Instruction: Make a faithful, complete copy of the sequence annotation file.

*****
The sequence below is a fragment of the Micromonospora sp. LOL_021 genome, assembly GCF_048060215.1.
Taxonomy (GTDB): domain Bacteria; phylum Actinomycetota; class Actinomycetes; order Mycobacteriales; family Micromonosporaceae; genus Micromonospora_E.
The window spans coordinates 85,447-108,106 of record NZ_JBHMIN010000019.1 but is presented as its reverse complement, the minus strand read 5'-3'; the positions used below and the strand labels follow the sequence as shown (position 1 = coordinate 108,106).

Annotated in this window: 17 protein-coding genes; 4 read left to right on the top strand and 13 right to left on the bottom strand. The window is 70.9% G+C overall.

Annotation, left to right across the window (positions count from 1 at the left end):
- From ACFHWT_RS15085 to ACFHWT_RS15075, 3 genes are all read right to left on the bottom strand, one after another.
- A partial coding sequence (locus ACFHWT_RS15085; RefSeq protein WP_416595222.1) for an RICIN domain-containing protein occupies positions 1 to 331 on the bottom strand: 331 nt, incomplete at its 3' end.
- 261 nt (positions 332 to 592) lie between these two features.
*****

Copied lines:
The sequence below is a fragment of the Micromonospora sp. LOL_021 genome, assembly GCF_048060215.1.
Taxonomy (GTDB): domain Bacteria; phylum Actinomycetota; class Actinomycetes; order Mycobacteriales; family Micromonosporaceae; genus Micromonospora_E.
The window spans coordinates 85,447-108,106 of record NZ_JBHMIN010000019.1 but is presented as its reverse complement, the minus strand read 5'-3'; the positions used below and the strand labels follow the sequence as shown (position 1 = coordinate 108,106).

Annotated in this window: 17 protein-coding genes; 4 read left to right on the top strand and 13 right to left on the bottom strand. The window is 70.9% G+C overall.

Annotation, left to right across the window (positions count from 1 at the left end):
- From ACFHWT_RS15085 to ACFHWT_RS15075, 3 genes are all read right to left on the bottom strand, one after another.
- A partial coding sequence (locus ACFHWT_RS15085; RefSeq protein WP_416595222.1) for an RICIN domain-containing protein occupies positions 1 to 331 on the bottom strand: 331 nt, incomplete at its 3' end.
- 261 nt (positions 332 to 592) lie between these two features.